Zeno and Anti Zeno effect for a two level system in a squeezed bath

Physical Review A (Impact Factor: 3.04). 10/2005; DOI:10.1103/PhysRevA.73.042113
Source: arXiv

ABSTRACT We discuss the appearance of Zeno (QZE) or anti-Zeno (QAE) effect in an exponentially decaying system. We consider the quantum dynamics of a continuously monitored two level system interacting with a squeezed bath. We find that the behavior of the system depends critically on the way in which the squeezed bath is prepared. For specific choices of the squeezing phase the system shows Zeno or anti-Zeno effect in conditions for which it would decay exponentially if no measurements were done. This result allows for a clear interpretation in terms of the equivalent spin system interacting with a fictitious magnetic field. Comment: 18 pages, 7 figures;added references for section 4;changes in the nomenclature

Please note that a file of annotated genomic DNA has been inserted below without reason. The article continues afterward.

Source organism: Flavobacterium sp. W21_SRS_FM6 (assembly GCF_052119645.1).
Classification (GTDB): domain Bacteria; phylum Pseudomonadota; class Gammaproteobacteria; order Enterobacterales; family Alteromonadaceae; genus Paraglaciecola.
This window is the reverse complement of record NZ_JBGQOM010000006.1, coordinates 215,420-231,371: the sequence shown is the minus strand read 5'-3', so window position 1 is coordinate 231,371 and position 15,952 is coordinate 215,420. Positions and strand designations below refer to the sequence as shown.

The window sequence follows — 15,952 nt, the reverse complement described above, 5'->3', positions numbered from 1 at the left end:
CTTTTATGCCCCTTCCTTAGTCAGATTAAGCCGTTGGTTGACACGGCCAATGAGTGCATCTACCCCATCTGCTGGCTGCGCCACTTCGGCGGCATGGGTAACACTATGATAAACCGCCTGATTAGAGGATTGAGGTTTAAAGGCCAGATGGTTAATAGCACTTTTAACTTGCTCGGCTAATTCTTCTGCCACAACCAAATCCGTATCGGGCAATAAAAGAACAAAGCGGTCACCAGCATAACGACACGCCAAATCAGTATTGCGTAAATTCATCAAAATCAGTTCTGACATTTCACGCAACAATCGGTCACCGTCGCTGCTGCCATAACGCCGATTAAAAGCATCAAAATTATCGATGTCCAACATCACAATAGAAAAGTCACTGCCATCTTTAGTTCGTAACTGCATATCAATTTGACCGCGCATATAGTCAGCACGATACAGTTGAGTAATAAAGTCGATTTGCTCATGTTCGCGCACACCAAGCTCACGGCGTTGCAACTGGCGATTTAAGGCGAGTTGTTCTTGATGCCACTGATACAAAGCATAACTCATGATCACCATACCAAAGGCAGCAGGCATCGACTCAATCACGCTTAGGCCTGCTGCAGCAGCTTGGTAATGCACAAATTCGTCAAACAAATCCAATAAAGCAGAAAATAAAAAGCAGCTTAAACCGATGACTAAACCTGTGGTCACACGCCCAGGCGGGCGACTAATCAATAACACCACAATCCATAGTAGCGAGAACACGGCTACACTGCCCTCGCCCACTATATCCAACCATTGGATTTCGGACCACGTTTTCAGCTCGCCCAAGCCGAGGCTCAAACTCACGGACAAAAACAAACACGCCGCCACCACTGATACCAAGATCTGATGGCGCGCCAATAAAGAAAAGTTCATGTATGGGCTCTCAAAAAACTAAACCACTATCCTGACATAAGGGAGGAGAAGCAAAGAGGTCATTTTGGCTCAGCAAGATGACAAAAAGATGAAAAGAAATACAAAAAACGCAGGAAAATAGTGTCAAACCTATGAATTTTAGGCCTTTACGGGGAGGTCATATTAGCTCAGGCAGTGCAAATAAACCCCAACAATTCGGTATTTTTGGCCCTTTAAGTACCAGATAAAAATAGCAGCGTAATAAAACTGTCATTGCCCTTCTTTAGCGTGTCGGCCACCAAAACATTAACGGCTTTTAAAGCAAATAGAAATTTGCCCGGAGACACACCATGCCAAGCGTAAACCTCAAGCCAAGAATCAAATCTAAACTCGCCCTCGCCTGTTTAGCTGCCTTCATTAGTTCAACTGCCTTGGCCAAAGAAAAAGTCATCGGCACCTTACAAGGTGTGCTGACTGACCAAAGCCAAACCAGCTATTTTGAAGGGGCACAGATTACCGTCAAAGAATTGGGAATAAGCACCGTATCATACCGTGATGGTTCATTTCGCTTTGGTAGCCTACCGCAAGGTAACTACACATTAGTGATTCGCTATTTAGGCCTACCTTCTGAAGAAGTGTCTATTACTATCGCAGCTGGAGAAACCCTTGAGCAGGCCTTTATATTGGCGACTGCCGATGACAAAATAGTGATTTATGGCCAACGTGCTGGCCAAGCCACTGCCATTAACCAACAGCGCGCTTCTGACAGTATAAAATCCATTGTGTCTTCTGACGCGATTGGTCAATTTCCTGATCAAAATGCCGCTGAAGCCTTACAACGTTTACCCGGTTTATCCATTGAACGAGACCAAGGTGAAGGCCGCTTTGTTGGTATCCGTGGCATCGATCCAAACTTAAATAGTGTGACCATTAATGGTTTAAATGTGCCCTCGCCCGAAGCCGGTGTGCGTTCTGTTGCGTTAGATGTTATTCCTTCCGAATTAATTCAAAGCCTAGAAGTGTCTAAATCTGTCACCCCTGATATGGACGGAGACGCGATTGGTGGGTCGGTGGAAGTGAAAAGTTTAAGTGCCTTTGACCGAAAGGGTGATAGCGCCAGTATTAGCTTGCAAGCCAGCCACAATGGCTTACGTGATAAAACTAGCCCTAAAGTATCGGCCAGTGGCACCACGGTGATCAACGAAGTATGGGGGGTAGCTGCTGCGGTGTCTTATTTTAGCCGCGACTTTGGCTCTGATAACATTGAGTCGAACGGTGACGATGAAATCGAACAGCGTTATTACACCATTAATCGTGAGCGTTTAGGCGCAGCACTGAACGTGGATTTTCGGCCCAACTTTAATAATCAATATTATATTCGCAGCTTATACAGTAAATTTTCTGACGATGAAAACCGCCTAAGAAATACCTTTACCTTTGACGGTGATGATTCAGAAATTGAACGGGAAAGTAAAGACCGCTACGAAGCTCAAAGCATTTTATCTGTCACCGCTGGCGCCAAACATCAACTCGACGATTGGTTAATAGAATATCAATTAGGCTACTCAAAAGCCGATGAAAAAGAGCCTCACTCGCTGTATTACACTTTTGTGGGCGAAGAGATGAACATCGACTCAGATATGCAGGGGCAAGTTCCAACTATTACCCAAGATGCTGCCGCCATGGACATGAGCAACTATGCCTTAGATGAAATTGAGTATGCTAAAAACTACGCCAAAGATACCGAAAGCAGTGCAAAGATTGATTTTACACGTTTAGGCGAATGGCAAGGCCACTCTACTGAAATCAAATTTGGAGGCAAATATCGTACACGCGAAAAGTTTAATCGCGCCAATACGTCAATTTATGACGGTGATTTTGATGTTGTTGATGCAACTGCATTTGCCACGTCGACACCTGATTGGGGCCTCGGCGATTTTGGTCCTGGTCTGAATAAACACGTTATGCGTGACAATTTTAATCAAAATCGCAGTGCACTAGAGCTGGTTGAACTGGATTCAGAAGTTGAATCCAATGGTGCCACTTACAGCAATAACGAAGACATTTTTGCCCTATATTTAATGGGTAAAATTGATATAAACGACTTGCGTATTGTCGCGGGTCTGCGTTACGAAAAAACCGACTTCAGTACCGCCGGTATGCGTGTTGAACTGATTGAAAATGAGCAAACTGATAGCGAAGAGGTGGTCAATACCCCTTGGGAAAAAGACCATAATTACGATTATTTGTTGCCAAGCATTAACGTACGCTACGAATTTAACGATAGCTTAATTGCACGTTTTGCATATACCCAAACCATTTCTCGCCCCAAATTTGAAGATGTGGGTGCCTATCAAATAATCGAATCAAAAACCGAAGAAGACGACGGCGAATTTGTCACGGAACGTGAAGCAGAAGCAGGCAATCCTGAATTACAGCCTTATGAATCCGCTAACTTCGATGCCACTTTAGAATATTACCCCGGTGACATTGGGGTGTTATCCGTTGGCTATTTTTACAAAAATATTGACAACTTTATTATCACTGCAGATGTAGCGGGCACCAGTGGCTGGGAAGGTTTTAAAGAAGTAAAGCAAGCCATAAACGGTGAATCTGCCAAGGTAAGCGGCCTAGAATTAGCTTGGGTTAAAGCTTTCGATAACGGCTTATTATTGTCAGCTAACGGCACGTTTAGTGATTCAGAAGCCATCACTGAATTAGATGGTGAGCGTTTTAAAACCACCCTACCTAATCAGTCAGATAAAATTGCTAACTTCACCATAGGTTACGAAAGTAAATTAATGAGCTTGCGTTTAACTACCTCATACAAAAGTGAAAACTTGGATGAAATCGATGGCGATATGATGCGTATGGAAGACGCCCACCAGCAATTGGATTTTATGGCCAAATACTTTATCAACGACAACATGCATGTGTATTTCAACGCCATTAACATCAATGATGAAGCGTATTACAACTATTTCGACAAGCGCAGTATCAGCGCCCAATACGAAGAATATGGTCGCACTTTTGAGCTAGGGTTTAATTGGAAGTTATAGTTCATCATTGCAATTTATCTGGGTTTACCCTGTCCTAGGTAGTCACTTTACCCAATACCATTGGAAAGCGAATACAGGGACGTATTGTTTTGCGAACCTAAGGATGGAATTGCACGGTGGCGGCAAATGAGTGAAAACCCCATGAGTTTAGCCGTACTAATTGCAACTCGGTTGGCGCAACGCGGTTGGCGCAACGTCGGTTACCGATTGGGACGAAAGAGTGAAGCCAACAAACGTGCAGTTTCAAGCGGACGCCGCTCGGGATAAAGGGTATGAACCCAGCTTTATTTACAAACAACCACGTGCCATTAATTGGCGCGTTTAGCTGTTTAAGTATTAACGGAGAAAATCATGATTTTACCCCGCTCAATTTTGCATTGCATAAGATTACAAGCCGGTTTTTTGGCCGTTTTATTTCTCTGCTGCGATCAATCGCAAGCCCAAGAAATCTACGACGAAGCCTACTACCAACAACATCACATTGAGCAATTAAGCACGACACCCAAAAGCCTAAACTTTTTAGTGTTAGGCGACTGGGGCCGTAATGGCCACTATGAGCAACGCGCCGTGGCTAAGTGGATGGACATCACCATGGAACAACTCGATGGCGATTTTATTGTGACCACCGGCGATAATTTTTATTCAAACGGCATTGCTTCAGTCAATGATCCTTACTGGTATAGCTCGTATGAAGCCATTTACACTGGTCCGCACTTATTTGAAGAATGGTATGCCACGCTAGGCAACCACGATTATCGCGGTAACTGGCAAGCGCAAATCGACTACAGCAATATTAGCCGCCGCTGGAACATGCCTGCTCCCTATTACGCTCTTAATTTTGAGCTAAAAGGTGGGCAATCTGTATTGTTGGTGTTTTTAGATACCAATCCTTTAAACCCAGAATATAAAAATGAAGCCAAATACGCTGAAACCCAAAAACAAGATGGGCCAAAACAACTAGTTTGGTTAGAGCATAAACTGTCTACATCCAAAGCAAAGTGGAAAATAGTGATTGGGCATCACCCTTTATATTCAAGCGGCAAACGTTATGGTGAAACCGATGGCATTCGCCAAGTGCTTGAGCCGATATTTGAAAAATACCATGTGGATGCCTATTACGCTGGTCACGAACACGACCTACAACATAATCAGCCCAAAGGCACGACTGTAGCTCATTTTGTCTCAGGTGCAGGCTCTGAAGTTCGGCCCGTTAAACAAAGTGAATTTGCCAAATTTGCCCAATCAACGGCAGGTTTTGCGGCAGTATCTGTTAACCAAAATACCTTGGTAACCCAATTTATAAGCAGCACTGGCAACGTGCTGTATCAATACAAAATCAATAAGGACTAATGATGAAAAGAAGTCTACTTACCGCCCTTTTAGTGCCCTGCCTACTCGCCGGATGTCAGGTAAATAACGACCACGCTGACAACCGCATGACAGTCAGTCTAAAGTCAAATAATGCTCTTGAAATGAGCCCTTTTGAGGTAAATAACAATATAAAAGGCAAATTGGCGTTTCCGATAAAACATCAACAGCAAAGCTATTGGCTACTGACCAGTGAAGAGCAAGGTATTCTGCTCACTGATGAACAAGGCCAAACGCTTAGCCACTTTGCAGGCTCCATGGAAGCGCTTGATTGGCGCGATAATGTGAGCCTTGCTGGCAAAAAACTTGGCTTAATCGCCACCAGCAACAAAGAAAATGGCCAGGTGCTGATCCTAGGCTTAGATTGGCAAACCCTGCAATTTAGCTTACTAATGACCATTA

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    ABSTRACT: In recent years advances in technology, especially in the field of quantum optics, have made possible repetitive quantum measurements on a single quantum object, an issue that remained an academic curiosity until 25 years ago. This book, first published in 1992, provides a tutorial introduction to this field. The book is coauthored by an experimentalist and a theorist: the former - Braginsky - was the first experimentalist after Weber to develop techniques for gravitational-wave detection; the latter - Khalili - contributed with Braginsky to develop the formal apparatus to describe the experimental devices for measurement schemes. After the first part, intended as a pedagogical appendix of a standard textbook, and devoted to the modern approach to quantum measurement, the second part is a review of some new methods of quantum measurements for macroscopic objects. The central problem is the detection of a small time-dependent classical force that acts on a quantum probe. This is the typical situation that occurs in gravitational-wave detection, where the probe is a macroscopic moving mass weakly coupled to a classical wave. The problem of gravitational-wave detection and the limitation to accuracy of measurement of position of a moving mass - the so-called standard quantum limit (SQL), which is a consequence of the random back-action of the measuring device on the mass - triggered the development of new quantum nondemolition (QND) measurements, i.e. measurements where the measured quantity is left unperturbed after the measurement. SQL and QND measurements (both Braginsky inventions) permeate the whole book as a transversal chapter. The aim is to give simple criteria and recipes to design a measuring device in order to optimize the accuracy of the measurement, and, at the same time, to minimize the perturbation that the device exerts on the measured object, so that it will not interfere with successive measurements on the same object. The continuous measurements are regarded as the limiting case of a sequence of repeated discrete measurements, when the interval between the measurements is much smaller than the characteristic time-scale on which the measured quantity changes. The analysis of continuous measurements give to the authors the opportunity to illustrate the watchdog effect and the quantum Zeno paradox (real effect), while deriving the master equation for the evolution of the object state. Then, an entire chapter is devoted to the analysis of devices for continuous measurement of small mechanical displacements. The book is easy to understand, and can serve as a complementary reading for graduate level courses in quantum mechanics. The material of the book can be useful for all scientists and engineers involved in researches related to high-sensitive quantum measurements, quantum information theory and quantum computation. The reader, however, should be aware that this book presents a very particular point of view, with no room left to very relevant concepts in quantum measurement theory, as, for example, squeezing, quantum amplification, joint-measurements of non-commuting observables and phase-measurements. More regrettably, the list of references is unsatisfactorily incomplete, with no mention of alternative developments, for example, regarding the SQL for measuring the position of a free mass. Here, schemes to breach the SQL have been proposed in the literature (Yuen H P 1983 Phys. Rev. Lett. 51 719, Ozawa M 1988 Phys. Rev. Lett. 60 385), whereas from the book one could conclude that such SQL would be unsurpassable. Also, a criticism is in order of the way of deriving some SQL's, based solely on the Heisenberg relation, even in consideration that the aim of such derivations is mostly pedagogical.
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